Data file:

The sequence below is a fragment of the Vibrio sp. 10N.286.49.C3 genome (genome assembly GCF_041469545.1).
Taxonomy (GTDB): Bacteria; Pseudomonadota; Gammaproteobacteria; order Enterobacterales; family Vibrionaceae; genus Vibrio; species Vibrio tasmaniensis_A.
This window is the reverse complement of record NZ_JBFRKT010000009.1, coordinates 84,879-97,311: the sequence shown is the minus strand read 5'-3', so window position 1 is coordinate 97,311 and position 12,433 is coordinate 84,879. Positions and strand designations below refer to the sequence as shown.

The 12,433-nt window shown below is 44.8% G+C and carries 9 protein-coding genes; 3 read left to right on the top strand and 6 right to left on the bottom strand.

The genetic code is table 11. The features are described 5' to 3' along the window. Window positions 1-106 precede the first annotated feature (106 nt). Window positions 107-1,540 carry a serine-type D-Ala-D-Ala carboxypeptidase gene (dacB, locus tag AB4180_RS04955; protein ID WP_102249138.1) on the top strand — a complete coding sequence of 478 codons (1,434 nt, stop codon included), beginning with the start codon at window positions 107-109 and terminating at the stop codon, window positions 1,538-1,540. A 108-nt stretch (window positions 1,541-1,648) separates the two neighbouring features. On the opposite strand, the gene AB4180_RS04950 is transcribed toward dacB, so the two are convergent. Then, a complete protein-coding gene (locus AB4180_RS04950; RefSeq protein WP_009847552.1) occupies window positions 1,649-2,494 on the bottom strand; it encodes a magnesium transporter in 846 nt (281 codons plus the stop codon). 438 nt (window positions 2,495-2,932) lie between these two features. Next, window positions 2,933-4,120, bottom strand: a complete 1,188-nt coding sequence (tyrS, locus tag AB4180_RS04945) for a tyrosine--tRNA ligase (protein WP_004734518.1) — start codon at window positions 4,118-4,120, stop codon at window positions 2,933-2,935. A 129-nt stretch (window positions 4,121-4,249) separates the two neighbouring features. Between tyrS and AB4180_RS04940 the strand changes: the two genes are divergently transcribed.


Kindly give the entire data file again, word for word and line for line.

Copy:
The sequence below is a fragment of the Vibrio sp. 10N.286.49.C3 genome (genome assembly GCF_041469545.1).
Taxonomy (GTDB): Bacteria; Pseudomonadota; Gammaproteobacteria; order Enterobacterales; family Vibrionaceae; genus Vibrio; species Vibrio tasmaniensis_A.
This window is the reverse complement of record NZ_JBFRKT010000009.1, coordinates 84,879-97,311: the sequence shown is the minus strand read 5'-3', so window position 1 is coordinate 97,311 and position 12,433 is coordinate 84,879. Positions and strand designations below refer to the sequence as shown.

The 12,433-nt window shown below is 44.8% G+C and carries 9 protein-coding genes; 3 read left to right on the top strand and 6 right to left on the bottom strand.

The genetic code is table 11. The features are described 5' to 3' along the window. Window positions 1-106 precede the first annotated feature (106 nt). Window positions 107-1,540 carry a serine-type D-Ala-D-Ala carboxypeptidase gene (dacB, locus tag AB4180_RS04955; protein ID WP_102249138.1) on the top strand — a complete coding sequence of 478 codons (1,434 nt, stop codon included), beginning with the start codon at window positions 107-109 and terminating at the stop codon, window positions 1,538-1,540. A 108-nt stretch (window positions 1,541-1,648) separates the two neighbouring features. On the opposite strand, the gene AB4180_RS04950 is transcribed toward dacB, so the two are convergent. Then, a complete protein-coding gene (locus AB4180_RS04950; RefSeq protein WP_009847552.1) occupies window positions 1,649-2,494 on the bottom strand; it encodes a magnesium transporter in 846 nt (281 codons plus the stop codon). 438 nt (window positions 2,495-2,932) lie between these two features. Next, window positions 2,933-4,120, bottom strand: a complete 1,188-nt coding sequence (tyrS, locus tag AB4180_RS04945) for a tyrosine--tRNA ligase (protein WP_004734518.1) — start codon at window positions 4,118-4,120, stop codon at window positions 2,933-2,935. A 129-nt stretch (window positions 4,121-4,249) separates the two neighbouring features. Between tyrS and AB4180_RS04940 the strand changes: the two genes are divergently transcribed.